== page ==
So that’s the story.  I love the story, and am proud that these people were my ancestors.  But it’s a personal thing.  I’m proud, or maybe gratified is the better word. AFter all, I didn’t do any of those brave, worthy, and exciting things. I just happened to be born from the genetic line of those people 11 decades or more after the fact.  It’s cool, but it’s essentially a matter of luck. It’s cool to be so lucky in one’s ancestors, but I don’t believe in blaming people or blessing people for accidents of birth.

*Addendum:  In fact, at one point in the state’s uneven history, the state government made it illegal for free blacks to even stay in the state.  I had always assumed (as one would) this was purely for racist, ugly reasons, and I  still believe that is largely true.  But in looking up regional underground railroad history stuff recently, I read that the background of events that led up to that law included the strengthening of the Fugitive Slave Act and the problems caused by emboldened slave hunters who would come in to the state in ever larger and furious numbers.  They were basically vigilante kidnappers and murderers,  tracking slaves to their hiding places, beating and sometimes murdering those protecting them, and kidnapping free blacks who had never been slaves. So it was a little bit more complicated than I’d assumed.  I still doubt the gist of it was noble intentions, but it didn’t happen in a vacuum, it was a response to the violence of slavers, and there were some good intentions that muddied the discussion and clouded judgement.

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  1. Frances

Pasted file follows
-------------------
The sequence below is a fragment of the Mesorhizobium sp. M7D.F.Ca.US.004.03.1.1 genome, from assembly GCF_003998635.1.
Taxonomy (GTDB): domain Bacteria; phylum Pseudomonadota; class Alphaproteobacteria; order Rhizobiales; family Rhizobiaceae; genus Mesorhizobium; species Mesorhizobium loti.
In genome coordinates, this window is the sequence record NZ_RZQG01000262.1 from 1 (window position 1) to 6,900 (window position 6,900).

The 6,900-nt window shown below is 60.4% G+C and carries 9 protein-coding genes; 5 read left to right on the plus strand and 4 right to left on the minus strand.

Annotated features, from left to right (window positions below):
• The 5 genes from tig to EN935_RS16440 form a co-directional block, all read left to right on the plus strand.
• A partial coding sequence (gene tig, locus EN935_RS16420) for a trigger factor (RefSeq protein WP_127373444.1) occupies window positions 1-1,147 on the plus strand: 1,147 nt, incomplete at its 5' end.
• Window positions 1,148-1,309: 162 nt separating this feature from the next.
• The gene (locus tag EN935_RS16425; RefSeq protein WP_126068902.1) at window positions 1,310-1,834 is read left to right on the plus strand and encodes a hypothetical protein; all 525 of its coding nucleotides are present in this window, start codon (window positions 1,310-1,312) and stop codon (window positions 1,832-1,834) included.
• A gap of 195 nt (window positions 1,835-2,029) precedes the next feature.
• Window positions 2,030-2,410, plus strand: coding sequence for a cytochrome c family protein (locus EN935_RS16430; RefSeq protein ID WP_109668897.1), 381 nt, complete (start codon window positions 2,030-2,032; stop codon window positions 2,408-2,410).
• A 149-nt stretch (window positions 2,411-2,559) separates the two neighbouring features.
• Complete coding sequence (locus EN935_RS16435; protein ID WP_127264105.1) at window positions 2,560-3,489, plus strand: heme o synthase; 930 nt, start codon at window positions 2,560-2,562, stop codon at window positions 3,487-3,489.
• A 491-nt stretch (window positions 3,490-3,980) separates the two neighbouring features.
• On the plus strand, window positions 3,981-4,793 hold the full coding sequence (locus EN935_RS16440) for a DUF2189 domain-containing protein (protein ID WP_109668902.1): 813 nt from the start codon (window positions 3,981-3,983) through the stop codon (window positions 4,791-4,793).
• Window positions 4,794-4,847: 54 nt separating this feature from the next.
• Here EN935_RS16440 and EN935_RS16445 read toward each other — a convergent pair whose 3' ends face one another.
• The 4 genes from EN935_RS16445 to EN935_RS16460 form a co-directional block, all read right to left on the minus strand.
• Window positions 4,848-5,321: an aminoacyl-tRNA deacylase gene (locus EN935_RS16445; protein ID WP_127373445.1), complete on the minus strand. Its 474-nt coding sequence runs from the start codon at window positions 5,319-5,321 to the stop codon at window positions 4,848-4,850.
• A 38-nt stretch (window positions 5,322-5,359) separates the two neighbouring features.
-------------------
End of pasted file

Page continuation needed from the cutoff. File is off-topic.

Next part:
Posted August 24, 2017 at 5:43 pm | Permalink

    Thank you!

  2. Posted August 25, 2017 at 12:47 pm | Permalink

    That’s very cool! I’ve started digging into my family history some. It’s fascinating stuff.

  3. Jucinda Willoughby
    Posted August 26, 2017 at 7:19 am | Permalink

    If you haven’t, read Levi cousin’s biography. It is a bit long, but his work with the underground railroad is detailed in it and it’s amazing.

    • Jucinda Willoughby
      Posted August 26, 2017 at 7:21 am | Permalink

      If you haven’t, read Levi coffin’s biography. It is a bit long, but his work with the underground railroad is detailed in it and it’s amazing.t

      • Headmistress
        Posted August 27, 2017 at 3:11 am | Permalink

        I haven’t, but my mother took one of our daughters on a tour to his house and some related spots.

  4. Frances
    Posted August 26, 2017 at 5:48 pm | Permalink

    “So it was a little bit more complicated than I’d assumed. ”

    Things so often are once we start digging. Still, all kudos to the courage of those ancestors!

  5. Frances
    Posted August 26, 2017 at 5:49 pm | Permalink

    By the way, the “notify me of followup comments” doesn’t seem to be working lately.